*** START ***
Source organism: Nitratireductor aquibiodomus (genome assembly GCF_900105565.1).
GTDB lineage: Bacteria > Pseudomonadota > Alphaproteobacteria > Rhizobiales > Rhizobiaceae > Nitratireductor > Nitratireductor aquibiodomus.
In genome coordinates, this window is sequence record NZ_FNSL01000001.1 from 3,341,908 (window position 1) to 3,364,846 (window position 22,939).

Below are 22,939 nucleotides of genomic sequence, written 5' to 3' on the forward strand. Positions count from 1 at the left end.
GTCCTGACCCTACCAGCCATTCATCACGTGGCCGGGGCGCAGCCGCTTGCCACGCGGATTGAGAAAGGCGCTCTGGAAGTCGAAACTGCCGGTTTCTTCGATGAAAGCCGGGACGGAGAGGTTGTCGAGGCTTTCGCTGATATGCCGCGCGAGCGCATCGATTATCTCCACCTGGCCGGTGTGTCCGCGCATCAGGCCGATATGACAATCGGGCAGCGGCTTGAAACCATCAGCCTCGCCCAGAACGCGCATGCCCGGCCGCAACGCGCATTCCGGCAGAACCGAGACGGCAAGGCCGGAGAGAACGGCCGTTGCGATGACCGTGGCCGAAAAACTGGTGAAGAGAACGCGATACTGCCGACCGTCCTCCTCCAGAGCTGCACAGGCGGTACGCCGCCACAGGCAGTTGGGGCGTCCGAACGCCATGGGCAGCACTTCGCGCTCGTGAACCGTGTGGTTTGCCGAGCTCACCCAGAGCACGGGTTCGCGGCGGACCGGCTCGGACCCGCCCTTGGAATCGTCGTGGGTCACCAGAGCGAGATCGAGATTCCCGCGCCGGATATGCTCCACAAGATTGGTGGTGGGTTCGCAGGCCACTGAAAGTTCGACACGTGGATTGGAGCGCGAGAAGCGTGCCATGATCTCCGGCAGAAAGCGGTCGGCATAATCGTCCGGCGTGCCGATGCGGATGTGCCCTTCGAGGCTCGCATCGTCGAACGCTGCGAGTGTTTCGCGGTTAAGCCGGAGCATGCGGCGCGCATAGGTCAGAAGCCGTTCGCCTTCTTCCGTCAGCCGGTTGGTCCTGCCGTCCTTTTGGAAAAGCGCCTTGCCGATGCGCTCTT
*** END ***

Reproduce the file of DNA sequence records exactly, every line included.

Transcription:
Source organism: Nitratireductor aquibiodomus (genome assembly GCF_900105565.1).
GTDB lineage: Bacteria > Pseudomonadota > Alphaproteobacteria > Rhizobiales > Rhizobiaceae > Nitratireductor > Nitratireductor aquibiodomus.
In genome coordinates, this window is sequence record NZ_FNSL01000001.1 from 3,341,908 (window position 1) to 3,364,846 (window position 22,939).

Below are 22,939 nucleotides of genomic sequence, written 5' to 3' on the forward strand. Positions count from 1 at the left end.
GTCCTGACCCTACCAGCCATTCATCACGTGGCCGGGGCGCAGCCGCTTGCCACGCGGATTGAGAAAGGCGCTCTGGAAGTCGAAACTGCCGGTTTCTTCGATGAAAGCCGGGACGGAGAGGTTGTCGAGGCTTTCGCTGATATGCCGCGCGAGCGCATCGATTATCTCCACCTGGCCGGTGTGTCCGCGCATCAGGCCGATATGACAATCGGGCAGCGGCTTGAAACCATCAGCCTCGCCCAGAACGCGCATGCCCGGCCGCAACGCGCATTCCGGCAGAACCGAGACGGCAAGGCCGGAGAGAACGGCCGTTGCGATGACCGTGGCCGAAAAACTGGTGAAGAGAACGCGATACTGCCGACCGTCCTCCTCCAGAGCTGCACAGGCGGTACGCCGCCACAGGCAGTTGGGGCGTCCGAACGCCATGGGCAGCACTTCGCGCTCGTGAACCGTGTGGTTTGCCGAGCTCACCCAGAGCACGGGTTCGCGGCGGACCGGCTCGGACCCGCCCTTGGAATCGTCGTGGGTCACCAGAGCGAGATCGAGATTCCCGCGCCGGATATGCTCCACAAGATTGGTGGTGGGTTCGCAGGCCACTGAAAGTTCGACACGTGGATTGGAGCGCGAGAAGCGTGCCATGATCTCCGGCAGAAAGCGGTCGGCATAATCGTCCGGCGTGCCGATGCGGATGTGCCCTTCGAGGCTCGCATCGTCGAACGCTGCGAGTGTTTCGCGGTTAAGCCGGAGCATGCGGCGCGCATAGGTCAGAAGCCGTTCGCCTTCTTCCGTCAGCCGGTTGGTCCTGCCGTCCTTTTGGAAAAGCGCCTTGCCGATGCGCTCTT